U.S. Rep. Cynthia McKinney (D-Ga.) headlined a panel of four advocates who criticized the Bush administration and its justifications for the Iraq War in a discussion hosted by a very liberal organization Monday night in Funger Hall.
Sponsored by World Can’t Wait – Drive out the Bush Regime, the panel discussion featured a journalist, a CIA veteran and activists who spoke about President George W. Bush. The panel attracted about 150 people.
McKinney criticized Bush’s response to the consequences of Hurricane Katrina, which devastated the Gulf Coast in August 2005, as well as ongoing international conflicts.
“In the United States, those guilty of crimes must pay, especially when they live at 1600 Pennsylvania Ave.,” she said. “If we can’t be held accountable at home, how do we expect to hold others accountable abroad?”
McKinney, who had charges against her dropped for allegedly striking a Capitol Hill police officer in April, lost Georgia’s Democratic primary. She will not return to office after her term expires in 2007.
Titled, “It’s Worse Than You Think: Where the Bush Regime is Taking the World and Why They Still Must Be Stopped,” the panel also included former New York Times foreign correspondent Chris Hedges, who spoke about the Christian right movement.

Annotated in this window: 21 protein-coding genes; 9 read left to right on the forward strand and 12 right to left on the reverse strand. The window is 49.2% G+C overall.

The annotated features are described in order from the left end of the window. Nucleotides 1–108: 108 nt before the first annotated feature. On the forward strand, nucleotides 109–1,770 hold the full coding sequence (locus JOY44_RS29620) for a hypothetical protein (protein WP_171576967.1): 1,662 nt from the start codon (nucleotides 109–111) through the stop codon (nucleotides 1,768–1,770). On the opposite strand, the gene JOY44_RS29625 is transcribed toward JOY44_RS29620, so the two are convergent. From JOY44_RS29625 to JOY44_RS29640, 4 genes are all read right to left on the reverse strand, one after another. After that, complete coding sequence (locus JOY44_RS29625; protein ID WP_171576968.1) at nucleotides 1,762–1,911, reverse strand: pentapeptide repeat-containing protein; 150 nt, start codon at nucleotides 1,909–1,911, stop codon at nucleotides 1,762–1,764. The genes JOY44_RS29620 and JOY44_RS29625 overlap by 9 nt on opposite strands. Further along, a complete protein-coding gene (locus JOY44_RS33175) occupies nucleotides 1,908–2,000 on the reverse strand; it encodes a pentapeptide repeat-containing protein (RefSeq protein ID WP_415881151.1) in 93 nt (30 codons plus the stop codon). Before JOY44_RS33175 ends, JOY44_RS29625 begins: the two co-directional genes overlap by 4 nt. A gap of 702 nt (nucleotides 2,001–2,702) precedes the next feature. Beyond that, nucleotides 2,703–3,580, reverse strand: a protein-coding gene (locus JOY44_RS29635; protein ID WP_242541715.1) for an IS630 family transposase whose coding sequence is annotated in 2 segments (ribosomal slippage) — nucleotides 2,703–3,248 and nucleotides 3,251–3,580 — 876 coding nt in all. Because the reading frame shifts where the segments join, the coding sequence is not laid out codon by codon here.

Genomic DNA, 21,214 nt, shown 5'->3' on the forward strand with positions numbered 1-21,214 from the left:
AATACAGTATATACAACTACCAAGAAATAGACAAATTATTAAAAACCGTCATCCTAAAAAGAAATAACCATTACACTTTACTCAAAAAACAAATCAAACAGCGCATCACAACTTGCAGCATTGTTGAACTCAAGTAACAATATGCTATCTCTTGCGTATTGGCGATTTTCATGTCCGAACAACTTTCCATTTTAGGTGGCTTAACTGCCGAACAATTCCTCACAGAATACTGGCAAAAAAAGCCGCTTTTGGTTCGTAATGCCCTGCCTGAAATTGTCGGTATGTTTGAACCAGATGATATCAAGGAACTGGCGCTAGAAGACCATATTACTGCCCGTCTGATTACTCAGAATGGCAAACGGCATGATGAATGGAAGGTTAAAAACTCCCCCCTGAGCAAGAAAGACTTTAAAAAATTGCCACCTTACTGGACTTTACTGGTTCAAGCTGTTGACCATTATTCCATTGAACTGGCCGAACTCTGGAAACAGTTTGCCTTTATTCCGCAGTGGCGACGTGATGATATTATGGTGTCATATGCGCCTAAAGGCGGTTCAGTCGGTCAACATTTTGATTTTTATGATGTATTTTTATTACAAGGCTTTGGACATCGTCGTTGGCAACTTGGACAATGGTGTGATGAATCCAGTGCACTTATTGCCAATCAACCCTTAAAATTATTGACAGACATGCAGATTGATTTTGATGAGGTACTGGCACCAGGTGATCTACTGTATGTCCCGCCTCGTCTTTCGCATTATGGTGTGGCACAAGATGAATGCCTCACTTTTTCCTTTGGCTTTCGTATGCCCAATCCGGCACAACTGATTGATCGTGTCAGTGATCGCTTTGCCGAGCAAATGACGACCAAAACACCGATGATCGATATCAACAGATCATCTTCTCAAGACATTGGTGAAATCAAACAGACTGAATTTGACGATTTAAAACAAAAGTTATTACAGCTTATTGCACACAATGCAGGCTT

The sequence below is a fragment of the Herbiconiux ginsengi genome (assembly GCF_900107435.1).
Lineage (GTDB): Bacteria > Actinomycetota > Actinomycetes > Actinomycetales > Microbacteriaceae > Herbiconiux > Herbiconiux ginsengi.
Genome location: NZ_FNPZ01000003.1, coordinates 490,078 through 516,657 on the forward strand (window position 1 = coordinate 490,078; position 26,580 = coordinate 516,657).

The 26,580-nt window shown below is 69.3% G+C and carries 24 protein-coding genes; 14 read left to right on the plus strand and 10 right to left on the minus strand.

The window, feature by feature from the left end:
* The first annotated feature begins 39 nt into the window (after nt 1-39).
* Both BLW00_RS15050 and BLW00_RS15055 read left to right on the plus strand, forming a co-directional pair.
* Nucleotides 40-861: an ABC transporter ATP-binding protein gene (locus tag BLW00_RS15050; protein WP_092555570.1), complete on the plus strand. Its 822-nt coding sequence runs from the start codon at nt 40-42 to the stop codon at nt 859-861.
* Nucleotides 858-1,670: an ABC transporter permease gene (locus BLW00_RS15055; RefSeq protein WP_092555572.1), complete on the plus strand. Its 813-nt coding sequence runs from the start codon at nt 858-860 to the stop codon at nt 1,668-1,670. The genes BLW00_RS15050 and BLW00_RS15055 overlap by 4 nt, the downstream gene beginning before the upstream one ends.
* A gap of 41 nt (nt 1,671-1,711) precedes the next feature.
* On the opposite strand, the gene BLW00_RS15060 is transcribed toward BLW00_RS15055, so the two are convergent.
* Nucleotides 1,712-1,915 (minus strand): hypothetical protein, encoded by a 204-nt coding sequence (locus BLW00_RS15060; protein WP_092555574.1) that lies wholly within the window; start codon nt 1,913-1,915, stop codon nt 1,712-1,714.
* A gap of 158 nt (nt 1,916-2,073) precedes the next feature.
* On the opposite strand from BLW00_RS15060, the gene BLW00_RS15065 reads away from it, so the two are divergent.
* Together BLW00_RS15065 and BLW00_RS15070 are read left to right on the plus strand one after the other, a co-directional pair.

Hedges, a member of the Presbyterian Church and son of a minister, criticized the evangelical movement’s intolerance towards opposing views and warned of an emerging global Christian empire.
“This ideology has the seeds of religious fascism,” he said, comparing the Christian right to Nazism because of its intolerance of opposing groups and viewpoints.
“All Americans must give up passivity and defend tolerance,” he said in conclusion.
Debra Sweet, national coordinator of World Can’t Wait, called on Congress to drive out the Bush administration. She expressed her regret that pre-emptive war and war crimes had been carried out in the name of protecting America and its citizens.
“If war crimes, torture and crimes against humanity are not grounds for impeachment, than what is?” she asked over thunderous applause from the audience.
In an interview, Sweet also explained that Democrats had not done enough to oppose Bush and that more needed to be done politically on college campuses before any major changes can take place.
“Everyone is aware that campuses today are quiet and passive. We can’t have social movement without the youth interested in seeing things broken apart and changing,” she added.
World Can’t Wait has organized protests against the Bush administration since its formation in the summer of 2005.